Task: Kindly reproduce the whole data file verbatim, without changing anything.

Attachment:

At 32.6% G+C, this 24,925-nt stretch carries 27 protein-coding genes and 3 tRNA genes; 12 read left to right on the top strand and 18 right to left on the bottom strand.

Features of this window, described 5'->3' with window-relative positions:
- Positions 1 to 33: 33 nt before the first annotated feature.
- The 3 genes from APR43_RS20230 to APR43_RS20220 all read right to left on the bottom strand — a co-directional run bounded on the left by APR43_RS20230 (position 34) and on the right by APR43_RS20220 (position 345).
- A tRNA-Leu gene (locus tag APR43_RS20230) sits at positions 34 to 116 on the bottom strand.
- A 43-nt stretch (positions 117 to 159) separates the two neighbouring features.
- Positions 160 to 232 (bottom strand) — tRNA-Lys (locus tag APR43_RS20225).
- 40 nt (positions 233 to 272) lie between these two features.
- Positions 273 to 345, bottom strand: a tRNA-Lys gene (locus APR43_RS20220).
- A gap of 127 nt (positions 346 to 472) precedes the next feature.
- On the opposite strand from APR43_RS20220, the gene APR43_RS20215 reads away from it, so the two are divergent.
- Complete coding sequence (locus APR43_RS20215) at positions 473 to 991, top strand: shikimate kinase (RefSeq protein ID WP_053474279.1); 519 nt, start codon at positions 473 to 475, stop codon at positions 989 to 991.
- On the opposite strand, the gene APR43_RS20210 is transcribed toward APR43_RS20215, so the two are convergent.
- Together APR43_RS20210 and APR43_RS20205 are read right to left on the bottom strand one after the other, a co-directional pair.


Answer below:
At 32.6% G+C, this 24,925-nt stretch carries 27 protein-coding genes and 3 tRNA genes; 12 read left to right on the top strand and 18 right to left on the bottom strand.

Features of this window, described 5'->3' with window-relative positions:
- Positions 1 to 33: 33 nt before the first annotated feature.
- The 3 genes from APR43_RS20230 to APR43_RS20220 all read right to left on the bottom strand — a co-directional run bounded on the left by APR43_RS20230 (position 34) and on the right by APR43_RS20220 (position 345).
- A tRNA-Leu gene (locus tag APR43_RS20230) sits at positions 34 to 116 on the bottom strand.
- A 43-nt stretch (positions 117 to 159) separates the two neighbouring features.
- Positions 160 to 232 (bottom strand) — tRNA-Lys (locus tag APR43_RS20225).
- 40 nt (positions 233 to 272) lie between these two features.
- Positions 273 to 345, bottom strand: a tRNA-Lys gene (locus APR43_RS20220).
- A gap of 127 nt (positions 346 to 472) precedes the next feature.
- On the opposite strand from APR43_RS20220, the gene APR43_RS20215 reads away from it, so the two are divergent.
- Complete coding sequence (locus APR43_RS20215) at positions 473 to 991, top strand: shikimate kinase (RefSeq protein ID WP_053474279.1); 519 nt, start codon at positions 473 to 475, stop codon at positions 989 to 991.
- On the opposite strand, the gene APR43_RS20210 is transcribed toward APR43_RS20215, so the two are convergent.
- Together APR43_RS20210 and APR43_RS20205 are read right to left on the bottom strand one after the other, a co-directional pair.